# Why does accounting for autocorrelated residuals barely help parameter estimation in distributed lag models

This problem has been plaguing me for a long time. Basically, I have a distributed lag model $$y_t=\sum_{i=0}^{p} \beta_i x_{t-i} + u_t.$$

The regression problem is a bit misspecified, so I end up with autocorrelated errors $$u_t=\alpha u_{t-1}+\epsilon_t.$$

Due to the high levels of autocorrelation in my model, the estimation of $$\beta$$ should be very inefficient, but when I correct for autocorrelation with GLS, my $$\beta$$ estimates don't get any better. When my problem is slightly different and $$y_t= \sum_{i=1}^p \beta_i x_t^i + u_t,$$ such that $$y$$ is only a function of different $$x$$'s at the concurrent time, GLS does amazing, while least squares struggles.

Why does GLS perform so poorly in the first example and how do I get it to perform better (I only care about parameter estimation)?

I coded my two examples in R:

n_sim <- 15
LS_R2 <- rep(0, n_sim)
GLS_R2 <- rep(0, n_sim)
ar_noise <- 0.7
for(sim in 1:n_sim){
n=5000
set.seed(sim)
x_vec <- arima.sim(list(order=c(1,0,0), ar=c(0.5)), n=n, sd=1)
noise <- arima.sim(list(order=c(1,0,0), ar=c(ar_noise)), n=n, sd=1)
y <- rep(0,n)
p <- 150
true_beta <- seq(from=5, to=0, length.out=p) + rnorm(p,sd=0.1)
for(i in p:length(y)){
y[i] <- y[i] + sum(x_vec[i:(i-p+1)]*true_beta)
}
y <- y + noise*var(y)/var(noise)/50

# try simple least squares (should be very inefficient)
Xmat <- matrix(0, ncol = p, nrow = n)
for(i in 1:ncol(Xmat)){
Xmat[,i] <- c(rep(0,i-1), x_vec[1:(length(x_vec)-i+1)])
}

XXProd <- crossprod(Xmat)
XyProd <- crossprod(Xmat, matrix(y, ncol = 1))

est_beta <- as.numeric(solve(XXProd, XyProd, tol=0))
LS_R2[sim] <- 1- sum((true_beta-est_beta)^2)/sum((true_beta -
mean(true_beta))^2)

# try generalized least squares (should be optimal and efficient)
get_T <- function(ar, N){
i_vec <- c(1:N,2:N)
j_vec <- c(1:N,1:(N-1))
x_vec <- c(sqrt(1-ar^2), rep(1,N-1), rep(-ar,N-1))
sparseMatrix(i = i_vec, j = j_vec, x = x_vec, dims = c(N,N))
}

T1 <- get_T(ar_noise, length(y))

Xmat <- T1%*% Xmat
y <- as.numeric(T1%*% matrix(y, ncol=1))

XXProd <- crossprod(Xmat)
XyProd <- crossprod(Xmat, matrix(y, ncol = 1))

est_beta <- as.numeric(solve(XXProd, XyProd, tol=0))
GLS_R2[sim] <- 1- sum((true_beta-est_beta)^2)/sum((true_beta -
mean(true_beta))^2)
}
LS_R2
GLS_R2
mean(LS_R2)
mean(GLS_R2)


and

n_sim <- 15
LS_R2 <- rep(0,n_sim)
GLS_R2 <- rep(0,n_sim)
for(sim in 1:n_sim){
n=5000
set.seed(sim)
noise <- arima.sim(list(order=c(1,0,0), ar=c(ar_noise)), n=n, sd=1)
y <- rep(0,n)
p <- 150
Xmat <- matrix(0, ncol = p, nrow = n)
for(i in 1:ncol(Xmat)){
Xmat[,i] <- arima.sim(list(order=c(1,0,0), ar=c(0.5)), n=n, sd=1)
}
true_beta <- seq(from=5, to=0, length.out=p) + rnorm(p,sd=0.1)
for(i in p:length(y)){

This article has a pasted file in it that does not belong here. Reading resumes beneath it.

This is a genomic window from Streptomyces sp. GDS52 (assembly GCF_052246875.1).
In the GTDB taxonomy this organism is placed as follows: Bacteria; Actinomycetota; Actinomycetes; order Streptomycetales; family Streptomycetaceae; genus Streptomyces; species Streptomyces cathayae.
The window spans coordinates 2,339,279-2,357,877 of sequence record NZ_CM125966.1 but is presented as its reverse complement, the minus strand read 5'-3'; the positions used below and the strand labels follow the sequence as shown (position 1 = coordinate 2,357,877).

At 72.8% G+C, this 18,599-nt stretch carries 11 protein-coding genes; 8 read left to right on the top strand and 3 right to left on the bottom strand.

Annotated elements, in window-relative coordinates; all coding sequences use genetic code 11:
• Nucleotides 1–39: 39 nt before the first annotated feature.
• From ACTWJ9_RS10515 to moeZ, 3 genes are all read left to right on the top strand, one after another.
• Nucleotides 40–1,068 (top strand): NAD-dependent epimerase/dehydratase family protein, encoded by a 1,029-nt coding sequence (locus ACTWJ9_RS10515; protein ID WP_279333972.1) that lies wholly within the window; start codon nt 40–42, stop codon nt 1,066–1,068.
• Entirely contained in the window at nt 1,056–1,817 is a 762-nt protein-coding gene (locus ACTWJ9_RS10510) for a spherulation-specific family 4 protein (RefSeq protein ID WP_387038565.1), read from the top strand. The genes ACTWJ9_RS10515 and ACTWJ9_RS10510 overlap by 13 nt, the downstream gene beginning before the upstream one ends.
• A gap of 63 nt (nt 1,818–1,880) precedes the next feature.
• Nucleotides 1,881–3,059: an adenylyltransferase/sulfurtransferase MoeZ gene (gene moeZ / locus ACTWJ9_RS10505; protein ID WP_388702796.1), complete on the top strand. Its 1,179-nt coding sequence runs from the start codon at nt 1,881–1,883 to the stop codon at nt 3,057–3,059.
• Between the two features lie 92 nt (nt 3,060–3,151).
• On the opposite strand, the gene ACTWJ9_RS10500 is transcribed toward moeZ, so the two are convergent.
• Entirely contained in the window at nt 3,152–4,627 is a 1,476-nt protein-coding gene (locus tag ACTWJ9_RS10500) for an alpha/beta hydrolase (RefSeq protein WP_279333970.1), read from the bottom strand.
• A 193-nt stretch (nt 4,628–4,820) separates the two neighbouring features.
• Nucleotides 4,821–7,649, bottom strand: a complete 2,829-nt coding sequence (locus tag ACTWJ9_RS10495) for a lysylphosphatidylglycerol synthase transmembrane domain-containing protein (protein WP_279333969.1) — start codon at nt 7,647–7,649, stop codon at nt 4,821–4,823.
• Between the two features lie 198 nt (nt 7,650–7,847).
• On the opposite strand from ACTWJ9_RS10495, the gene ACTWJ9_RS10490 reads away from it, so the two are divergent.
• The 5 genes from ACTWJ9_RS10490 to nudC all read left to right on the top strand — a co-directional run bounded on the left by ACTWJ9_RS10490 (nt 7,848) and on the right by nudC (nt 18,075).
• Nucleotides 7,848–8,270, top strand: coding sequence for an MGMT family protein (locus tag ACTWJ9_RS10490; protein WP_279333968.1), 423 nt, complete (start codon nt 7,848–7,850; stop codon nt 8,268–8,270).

y[i] <- y[i] + sum(Xmat[i,]*true_beta)
}
y <- y + noise*sd(y)/sd(noise)

# try simple least squares (should be very inefficient)
XXProd <- crossprod(Xmat)
XyProd <- crossprod(Xmat, matrix(y, ncol = 1))

est_beta <- as.numeric(solve(XXProd, XyProd, tol=0))
LS_R2[sim] <- 1- sum((true_beta-est_beta)^2)/sum((true_beta -
mean(true_beta))^2)

# try generalized least squares (should be optimal and efficient)
get_T <- function(ar,N){
i_vec <- c(1:N,2:N)
j_vec <- c(1:N,1:(N-1))
x_vec <- c(sqrt(1-ar^2), rep(1,N-1), rep(-ar,N-1))
sparseMatrix(i = i_vec, j = j_vec, x = x_vec, dims = c(N,N))
}

T1 <- get_T(ar_noise, length(y))

Xmat <- T1 %*% Xmat
y <- as.numeric(T1%*% matrix(y,ncol=1))

XXProd <- crossprod(Xmat)
XyProd <- crossprod(Xmat, matrix(y,ncol = 1))

est_beta <- as.numeric(solve(XXProd, XyProd,tol=0))
GLS_R2[sim] <- 1- sum((true_beta-est_beta)^2)/sum((true_beta -
mean(true_beta))^2)

}
LS_R2
GLS_R2
mean(LS_R2)
mean(GLS_R2)

• In the first one, you are using the same $x$ at different lags so the $x$ have a large chance of being correlated because they are the same variable $x_t$ at different points adjacent in time. In the second one, you are using different $x's$ so they are probably much less correlated. Note that you need to be careful between the correlation of the independent variables with themselves. That's not the same as the autocorrelation of the residuals ? So, in the first case, you may have a case of multi-collinearity in which case, one would not expect GLS to help. Commented Jul 7 at 17:19
• but in both cases I have autocorrelated residuals. Commented Jul 7 at 20:03
• It sounds interesting but I don't have much time, otherwise I'd try to look at it and help. But, for the issue with the first one, check out the koyck distributed lag if you haven't yet. That ( most decent econometrics texts will have a section covering distributed lags of which that is a specific case ) will give you some ideas for how to possibly fix that issue. That's as much as I can guess ( if it doesn't fix it, write back again ) but that discussion will lead to Almon lag etc. Commented Jul 8 at 1:34
• For the second one, I've never done that and I'm not sure that I follow it. You have $p$ different independent variables that are all measured at the same time $t$ and the response is also measured at this time. Then, the data set is whatever total number of observations of that ? If that's right, then I guess you'd need to make sure that you don't need lags of those independent variables. It sounds like the response currently just turns on ( do you need different shocks for each of the p independents ? ) and then immediately turns off which seems odd. Commented Jul 8 at 1:36
• the last sentence of immediately above should read " turns on at time period $t$ and turns off in the next time period $(t+1)$ which seems odd". Commented Jul 8 at 1:49